“Will the loudspeakers be placed in front of the microphones/stage?” If it’s a corporate gig, odds are they won’t be. Further, the highest ranking executive that you clip a lavalier mic to will be magically drawn to stand right in front of a loudspeaker and talk softly.
Related: “Will loudspeaker placement be compromised due to sightlines and/or aesthetics?” LOL! Yes. The Powerpoint slide show is the most important element in that room and don’t forget it. Every event producer would rather put the loudspeakers behind an air wall than block screens. Find out screen locations as far ahead of time as possible and adapt!
“Will delay loudspeakers be needed to ensure total coverage?” It’s always best to know when there’s still time to do something about it.
“Mono, left-right or distributed system?” This is often “dealer’s choice,” sometimes money decides. Separate feeds to loudspeakers result in a more robust system if there are any problems – redundancy is a good thing.
“Subwoofers?” They can add a complexity to a properly tuned system, especially in smaller rooms. Are they left-right or gradient subs? End fire or arc configuration? Do I have data on phase alignment between tops and subs (grille to grille)? Knowing this can help eliminate the need to use an analyzer to time align subs onsite, saving time.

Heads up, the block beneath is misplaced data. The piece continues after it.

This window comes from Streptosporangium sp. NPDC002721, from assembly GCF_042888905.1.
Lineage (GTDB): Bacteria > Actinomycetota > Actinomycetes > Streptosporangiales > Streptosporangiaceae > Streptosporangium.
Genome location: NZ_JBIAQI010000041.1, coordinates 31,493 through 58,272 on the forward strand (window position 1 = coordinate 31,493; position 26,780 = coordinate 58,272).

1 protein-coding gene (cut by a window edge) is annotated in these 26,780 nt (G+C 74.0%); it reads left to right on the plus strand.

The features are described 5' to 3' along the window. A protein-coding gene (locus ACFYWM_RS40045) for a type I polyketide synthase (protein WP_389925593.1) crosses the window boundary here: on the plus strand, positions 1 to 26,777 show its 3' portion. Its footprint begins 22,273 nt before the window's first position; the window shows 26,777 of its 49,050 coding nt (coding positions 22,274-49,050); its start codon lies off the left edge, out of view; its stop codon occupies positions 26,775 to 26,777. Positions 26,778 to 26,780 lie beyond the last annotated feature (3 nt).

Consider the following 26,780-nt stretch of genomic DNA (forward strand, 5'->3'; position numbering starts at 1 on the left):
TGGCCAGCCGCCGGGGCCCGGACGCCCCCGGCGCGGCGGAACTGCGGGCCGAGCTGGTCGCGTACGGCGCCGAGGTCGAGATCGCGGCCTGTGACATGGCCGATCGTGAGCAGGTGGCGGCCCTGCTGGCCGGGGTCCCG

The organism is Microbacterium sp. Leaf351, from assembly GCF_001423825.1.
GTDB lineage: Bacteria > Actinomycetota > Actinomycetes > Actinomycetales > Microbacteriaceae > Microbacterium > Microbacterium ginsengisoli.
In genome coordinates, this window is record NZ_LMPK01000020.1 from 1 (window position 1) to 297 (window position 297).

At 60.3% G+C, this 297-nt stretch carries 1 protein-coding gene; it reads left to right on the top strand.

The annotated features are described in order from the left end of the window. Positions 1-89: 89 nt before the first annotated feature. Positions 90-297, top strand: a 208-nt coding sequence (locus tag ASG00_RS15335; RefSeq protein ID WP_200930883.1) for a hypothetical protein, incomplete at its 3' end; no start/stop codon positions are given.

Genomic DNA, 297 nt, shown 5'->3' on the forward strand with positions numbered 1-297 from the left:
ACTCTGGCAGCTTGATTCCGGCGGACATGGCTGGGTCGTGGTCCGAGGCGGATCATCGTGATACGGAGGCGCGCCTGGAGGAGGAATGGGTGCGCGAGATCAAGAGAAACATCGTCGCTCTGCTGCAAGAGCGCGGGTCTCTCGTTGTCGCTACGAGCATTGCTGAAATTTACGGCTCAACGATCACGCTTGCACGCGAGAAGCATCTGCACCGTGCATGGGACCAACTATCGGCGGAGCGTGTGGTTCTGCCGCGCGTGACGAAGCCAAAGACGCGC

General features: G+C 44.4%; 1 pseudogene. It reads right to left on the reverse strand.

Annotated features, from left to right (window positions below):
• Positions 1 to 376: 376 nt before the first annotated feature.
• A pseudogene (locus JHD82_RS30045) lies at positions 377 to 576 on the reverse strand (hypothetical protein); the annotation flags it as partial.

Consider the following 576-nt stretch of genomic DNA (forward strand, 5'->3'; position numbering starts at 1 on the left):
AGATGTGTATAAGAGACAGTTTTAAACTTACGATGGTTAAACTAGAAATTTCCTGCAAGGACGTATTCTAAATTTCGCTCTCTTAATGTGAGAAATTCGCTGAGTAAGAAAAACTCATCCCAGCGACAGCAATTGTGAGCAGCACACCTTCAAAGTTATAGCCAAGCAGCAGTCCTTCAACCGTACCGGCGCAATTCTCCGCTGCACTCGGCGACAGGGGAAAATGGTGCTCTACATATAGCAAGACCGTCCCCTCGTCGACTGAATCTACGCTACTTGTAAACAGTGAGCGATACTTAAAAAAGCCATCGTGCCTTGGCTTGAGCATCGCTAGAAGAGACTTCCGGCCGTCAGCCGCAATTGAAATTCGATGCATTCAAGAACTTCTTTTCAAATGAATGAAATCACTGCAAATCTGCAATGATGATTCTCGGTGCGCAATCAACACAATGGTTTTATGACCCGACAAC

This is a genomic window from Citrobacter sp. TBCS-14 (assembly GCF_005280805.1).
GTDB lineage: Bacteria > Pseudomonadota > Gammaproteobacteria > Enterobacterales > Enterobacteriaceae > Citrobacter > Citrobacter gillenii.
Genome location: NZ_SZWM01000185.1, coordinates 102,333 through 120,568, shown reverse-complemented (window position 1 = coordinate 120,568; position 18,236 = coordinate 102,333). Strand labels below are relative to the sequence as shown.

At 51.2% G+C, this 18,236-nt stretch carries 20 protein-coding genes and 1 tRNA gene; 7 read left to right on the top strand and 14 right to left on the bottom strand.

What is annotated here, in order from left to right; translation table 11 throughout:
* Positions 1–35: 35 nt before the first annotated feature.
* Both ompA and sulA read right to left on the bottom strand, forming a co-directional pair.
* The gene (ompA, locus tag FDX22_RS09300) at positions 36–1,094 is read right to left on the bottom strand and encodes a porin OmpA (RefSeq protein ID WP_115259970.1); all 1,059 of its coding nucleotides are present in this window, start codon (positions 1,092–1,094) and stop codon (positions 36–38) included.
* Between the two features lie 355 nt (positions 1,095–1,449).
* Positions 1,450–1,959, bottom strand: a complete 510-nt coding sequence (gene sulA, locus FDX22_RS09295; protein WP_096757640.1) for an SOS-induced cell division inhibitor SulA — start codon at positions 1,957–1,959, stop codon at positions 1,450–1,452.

“Rigging concerns?” Know the law, know Working Load Limits (WLL), inspect all rigging hardware every time before use. If you’re unsure about anything, consult someone who knows!
“Measurement positions mapped out?” Software prediction can be a helpful tool but it’s not reality. The work must be verified on site, and it needs to be done quickly. Make sure that all check positions are mapped out, namely: delay time, polarity/drive level/EQ, and sub-to-main time alignment.
I recently worked a job with pre-installed loudspeakers flown from the ceiling and was unsure what location received more level from them – the rear portion of the main floor seating or the balcony above it. I had to check both locations and compare to the mains, then set delay times to the more important area, which happened to be the balcony.
In Figure 2, each tag is a measurement mic position. Blue is to find delay times between the line array and some wall-mounted loudspeakers (not shown). Green is to find delay for line array and inner loudspeakers flown from the ceiling. Red and yellow are to check which area received more energy from the flown loudspeakers and to determine the delay times for the outside ones. Purple is the front of house location, where I wanted to determine which loudspeaker I was hearing most, then second most, and etc.